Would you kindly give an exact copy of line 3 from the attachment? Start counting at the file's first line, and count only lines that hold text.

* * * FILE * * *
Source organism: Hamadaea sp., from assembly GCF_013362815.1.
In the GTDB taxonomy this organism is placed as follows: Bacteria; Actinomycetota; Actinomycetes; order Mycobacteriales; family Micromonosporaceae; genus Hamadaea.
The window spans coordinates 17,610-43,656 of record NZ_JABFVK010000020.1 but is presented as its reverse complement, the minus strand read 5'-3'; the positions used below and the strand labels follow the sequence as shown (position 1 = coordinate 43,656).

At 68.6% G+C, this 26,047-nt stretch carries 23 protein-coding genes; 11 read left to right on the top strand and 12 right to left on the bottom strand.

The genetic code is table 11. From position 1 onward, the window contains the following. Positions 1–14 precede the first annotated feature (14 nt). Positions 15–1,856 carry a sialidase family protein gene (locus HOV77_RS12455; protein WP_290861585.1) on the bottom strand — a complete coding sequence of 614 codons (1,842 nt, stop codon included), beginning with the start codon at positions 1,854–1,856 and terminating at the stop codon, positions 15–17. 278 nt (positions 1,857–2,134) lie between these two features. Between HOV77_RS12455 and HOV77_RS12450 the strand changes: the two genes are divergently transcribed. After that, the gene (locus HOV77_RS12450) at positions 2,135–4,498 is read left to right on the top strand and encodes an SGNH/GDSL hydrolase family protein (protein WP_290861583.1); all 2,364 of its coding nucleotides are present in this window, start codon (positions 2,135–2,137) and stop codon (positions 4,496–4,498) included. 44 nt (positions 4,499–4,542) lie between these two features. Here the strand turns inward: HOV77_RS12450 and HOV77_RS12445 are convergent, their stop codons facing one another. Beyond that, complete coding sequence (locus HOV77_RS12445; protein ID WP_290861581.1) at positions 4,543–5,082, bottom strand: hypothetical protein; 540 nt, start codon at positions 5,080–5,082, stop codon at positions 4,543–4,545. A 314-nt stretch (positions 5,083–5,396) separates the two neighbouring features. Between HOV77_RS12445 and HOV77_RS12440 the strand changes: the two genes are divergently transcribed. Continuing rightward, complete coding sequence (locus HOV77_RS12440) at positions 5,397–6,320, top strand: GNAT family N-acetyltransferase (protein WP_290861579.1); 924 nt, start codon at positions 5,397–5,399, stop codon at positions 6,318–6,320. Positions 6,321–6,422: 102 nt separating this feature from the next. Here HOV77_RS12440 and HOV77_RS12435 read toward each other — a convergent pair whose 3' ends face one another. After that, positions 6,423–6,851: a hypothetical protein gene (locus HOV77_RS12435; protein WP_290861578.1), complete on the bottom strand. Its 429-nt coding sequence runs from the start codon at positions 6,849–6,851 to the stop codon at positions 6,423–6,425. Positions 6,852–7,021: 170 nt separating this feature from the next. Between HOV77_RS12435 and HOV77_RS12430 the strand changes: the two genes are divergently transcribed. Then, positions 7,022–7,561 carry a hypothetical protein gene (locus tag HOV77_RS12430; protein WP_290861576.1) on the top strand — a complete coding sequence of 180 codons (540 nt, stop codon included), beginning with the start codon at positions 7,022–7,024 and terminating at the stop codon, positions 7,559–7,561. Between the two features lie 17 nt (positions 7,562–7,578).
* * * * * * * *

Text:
The window spans coordinates 17,610-43,656 of record NZ_JABFVK010000020.1 but is presented as its reverse complement, the minus strand read 5'-3'; the positions used below and the strand labels follow the sequence as shown (position 1 = coordinate 43,656).